He brought all the prudence and caution of a former judge to bear on what he said: “…if it is true, this is the height of impropriety…every one who holds any public office is ultimately accountable in democracy to the people, therefore, the people have right to know how they are functioning, and higher is the office that you hold, greater is the accountability….” Justice Verma went on to say that if the facts were correct, it would constitute a clear case of conflict of interest and that Justice Sabharwal’s orders on the sealing case must be set aside and the case heard all over again.

This is the heart of the matter. This is what makes this scandal such a corrosive one. Hundreds of thousands of lives have been devastated. If it is true that the judgement that caused this stands vitiated, then amends must be made.

But are the facts correct?

Scandals about powerful and well-known people can be, and often are, malicious, motivated and untrue. God knows that judges make mortal enemies—after all, in each case they adjudicate there is a winner and a loser. There’s little doubt that Justice Y.K. Sabharwal would have made his fair share of enemies. If I were him, and if I really had nothing to hide, I would actually welcome an investigation. In fact, I would beg the chief justice to set up a commission of inquiry. I would make it a point to go after those who had fabricated evidence against me and made all these outrageous allegations.

What I certainly wouldn’t do is to make things worse by writing an ineffective, sappy defence of myself which doesn’t address the allegations and doesn’t convince anyone (Times of India, September 2, 2007).

Equally, if I were the sitting chief justice or anybody else who claims to be genuinely interested in ‘upholding the dignity’ of the court (fortunately this is not my line of work), I would know that to shovel the dirt under the carpet at this late stage, or to try and silence or intimidate the whistle-blowers, is counter-productive. It wouldn’t take me very long to work out that if I didn’t order an inquiry and order it quickly, what started out as a scandal about a particular individual could quickly burgeon into a scandal about the entire judiciary.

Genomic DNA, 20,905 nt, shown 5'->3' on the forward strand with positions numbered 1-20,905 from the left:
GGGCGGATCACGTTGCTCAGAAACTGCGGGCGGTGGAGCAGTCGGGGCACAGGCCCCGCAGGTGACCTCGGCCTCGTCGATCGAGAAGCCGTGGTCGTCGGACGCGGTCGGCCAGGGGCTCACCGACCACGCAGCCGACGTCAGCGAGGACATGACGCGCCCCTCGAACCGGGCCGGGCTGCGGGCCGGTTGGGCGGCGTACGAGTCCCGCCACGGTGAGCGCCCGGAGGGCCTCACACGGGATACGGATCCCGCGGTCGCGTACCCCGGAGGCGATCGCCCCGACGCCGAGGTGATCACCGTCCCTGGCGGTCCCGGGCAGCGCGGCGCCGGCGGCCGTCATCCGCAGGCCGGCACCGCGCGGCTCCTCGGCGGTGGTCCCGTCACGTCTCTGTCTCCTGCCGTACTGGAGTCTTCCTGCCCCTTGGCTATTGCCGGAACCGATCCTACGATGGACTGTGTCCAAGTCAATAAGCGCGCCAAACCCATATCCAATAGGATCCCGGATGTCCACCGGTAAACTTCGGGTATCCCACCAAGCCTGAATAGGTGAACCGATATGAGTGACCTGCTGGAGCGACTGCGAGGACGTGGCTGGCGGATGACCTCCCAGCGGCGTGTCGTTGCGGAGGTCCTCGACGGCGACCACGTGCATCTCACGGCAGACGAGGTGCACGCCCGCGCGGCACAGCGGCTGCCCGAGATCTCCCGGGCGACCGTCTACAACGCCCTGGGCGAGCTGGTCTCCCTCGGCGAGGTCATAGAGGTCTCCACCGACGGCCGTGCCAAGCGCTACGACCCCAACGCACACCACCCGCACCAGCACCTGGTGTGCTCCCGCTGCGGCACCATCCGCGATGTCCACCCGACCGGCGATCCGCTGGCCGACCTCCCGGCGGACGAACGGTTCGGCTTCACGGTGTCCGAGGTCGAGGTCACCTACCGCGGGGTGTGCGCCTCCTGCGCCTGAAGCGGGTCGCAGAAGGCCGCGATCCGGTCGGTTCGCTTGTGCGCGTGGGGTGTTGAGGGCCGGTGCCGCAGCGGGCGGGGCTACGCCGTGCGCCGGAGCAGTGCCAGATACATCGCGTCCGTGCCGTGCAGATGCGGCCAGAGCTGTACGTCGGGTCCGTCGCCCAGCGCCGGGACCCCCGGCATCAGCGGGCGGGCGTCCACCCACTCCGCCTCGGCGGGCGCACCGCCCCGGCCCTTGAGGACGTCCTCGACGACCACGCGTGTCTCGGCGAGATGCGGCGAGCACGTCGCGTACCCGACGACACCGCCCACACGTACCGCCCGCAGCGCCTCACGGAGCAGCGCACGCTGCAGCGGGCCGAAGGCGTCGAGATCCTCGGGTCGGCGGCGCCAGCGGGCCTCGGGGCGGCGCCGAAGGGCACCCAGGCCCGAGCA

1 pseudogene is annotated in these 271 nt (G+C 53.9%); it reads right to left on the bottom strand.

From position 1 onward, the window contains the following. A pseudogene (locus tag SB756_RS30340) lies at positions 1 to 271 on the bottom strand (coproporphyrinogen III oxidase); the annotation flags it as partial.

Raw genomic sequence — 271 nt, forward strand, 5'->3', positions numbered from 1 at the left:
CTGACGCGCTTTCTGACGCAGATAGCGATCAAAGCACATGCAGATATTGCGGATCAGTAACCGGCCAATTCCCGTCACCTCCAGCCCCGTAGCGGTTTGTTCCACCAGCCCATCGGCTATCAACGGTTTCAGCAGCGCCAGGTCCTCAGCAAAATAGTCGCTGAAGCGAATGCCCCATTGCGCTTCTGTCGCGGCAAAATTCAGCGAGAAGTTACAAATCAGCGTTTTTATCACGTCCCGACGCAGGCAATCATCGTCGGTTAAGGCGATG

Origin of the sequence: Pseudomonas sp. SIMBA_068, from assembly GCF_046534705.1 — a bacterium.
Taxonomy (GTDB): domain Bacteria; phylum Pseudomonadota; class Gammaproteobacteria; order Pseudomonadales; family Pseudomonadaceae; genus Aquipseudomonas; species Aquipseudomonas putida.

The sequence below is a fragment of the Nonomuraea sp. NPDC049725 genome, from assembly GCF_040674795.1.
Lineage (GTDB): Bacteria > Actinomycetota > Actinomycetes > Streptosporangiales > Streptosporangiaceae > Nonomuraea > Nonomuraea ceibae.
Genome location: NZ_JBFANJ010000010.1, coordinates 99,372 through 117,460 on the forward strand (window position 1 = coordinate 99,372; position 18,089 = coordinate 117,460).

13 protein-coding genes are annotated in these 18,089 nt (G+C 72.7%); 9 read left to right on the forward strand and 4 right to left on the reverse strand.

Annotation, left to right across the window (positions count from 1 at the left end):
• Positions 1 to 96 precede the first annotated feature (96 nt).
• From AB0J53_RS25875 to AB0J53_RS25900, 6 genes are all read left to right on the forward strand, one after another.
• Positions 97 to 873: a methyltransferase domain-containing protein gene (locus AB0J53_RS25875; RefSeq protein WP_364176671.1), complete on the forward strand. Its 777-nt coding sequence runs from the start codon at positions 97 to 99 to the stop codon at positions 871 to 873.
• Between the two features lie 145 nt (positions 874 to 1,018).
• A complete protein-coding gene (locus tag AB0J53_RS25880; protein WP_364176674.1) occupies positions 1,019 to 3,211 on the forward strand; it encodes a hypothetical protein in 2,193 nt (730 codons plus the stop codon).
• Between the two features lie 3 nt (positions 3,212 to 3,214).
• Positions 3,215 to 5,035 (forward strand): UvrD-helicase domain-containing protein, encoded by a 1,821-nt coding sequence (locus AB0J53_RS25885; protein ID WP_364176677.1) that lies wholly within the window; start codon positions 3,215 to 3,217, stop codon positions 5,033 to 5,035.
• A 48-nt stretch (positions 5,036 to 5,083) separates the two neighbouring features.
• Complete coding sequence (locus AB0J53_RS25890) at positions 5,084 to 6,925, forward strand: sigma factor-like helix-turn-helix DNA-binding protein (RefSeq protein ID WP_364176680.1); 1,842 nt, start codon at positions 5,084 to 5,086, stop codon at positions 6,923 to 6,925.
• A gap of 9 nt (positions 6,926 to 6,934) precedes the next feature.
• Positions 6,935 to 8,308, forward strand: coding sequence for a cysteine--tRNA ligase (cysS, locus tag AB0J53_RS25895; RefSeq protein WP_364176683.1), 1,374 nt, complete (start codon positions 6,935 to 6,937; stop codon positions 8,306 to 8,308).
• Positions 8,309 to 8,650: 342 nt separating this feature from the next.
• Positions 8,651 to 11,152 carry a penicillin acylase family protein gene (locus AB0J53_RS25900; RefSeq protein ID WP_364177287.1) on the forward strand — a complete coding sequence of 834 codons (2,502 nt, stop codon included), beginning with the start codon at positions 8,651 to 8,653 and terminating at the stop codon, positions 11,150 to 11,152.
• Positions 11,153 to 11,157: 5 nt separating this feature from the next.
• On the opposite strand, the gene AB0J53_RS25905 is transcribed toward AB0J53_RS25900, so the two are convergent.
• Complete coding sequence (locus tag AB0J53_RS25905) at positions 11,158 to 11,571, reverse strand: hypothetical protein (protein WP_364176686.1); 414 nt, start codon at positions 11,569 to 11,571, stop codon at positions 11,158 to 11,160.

But, of course, not everybody sees it that way.

Days after Mid Day went public with its allegations, the Delhi high court issued suo motu notice charging the editor, the resident editor, the publisher and the cartoonist of Mid Day with Contempt of Court. Three months later, on September 11, 2007, it passed an order holding them guilty of criminal Contempt of Court. They have been summoned for sentencing on September 21.

What was Mid Day’s crime? An unusual display of courage? The high court order makes absolutely no comment on the factual accuracy of the allegations that Mid Day levelled against Justice Sabharwal. Instead, in an extraordinary, almost yogic manoeuvre, it makes out that the real targets of the Mid Day article were the judges sitting with Justice Sabharwal on the division bench, judges who are still in service (and therefore imputing motives to them constitutes Criminal Contempt): “We find the manner in which the entire incidence has been projected appears as if the Supreme Court permitted itself to be led into fulfilling an ulterior motive of one of its members.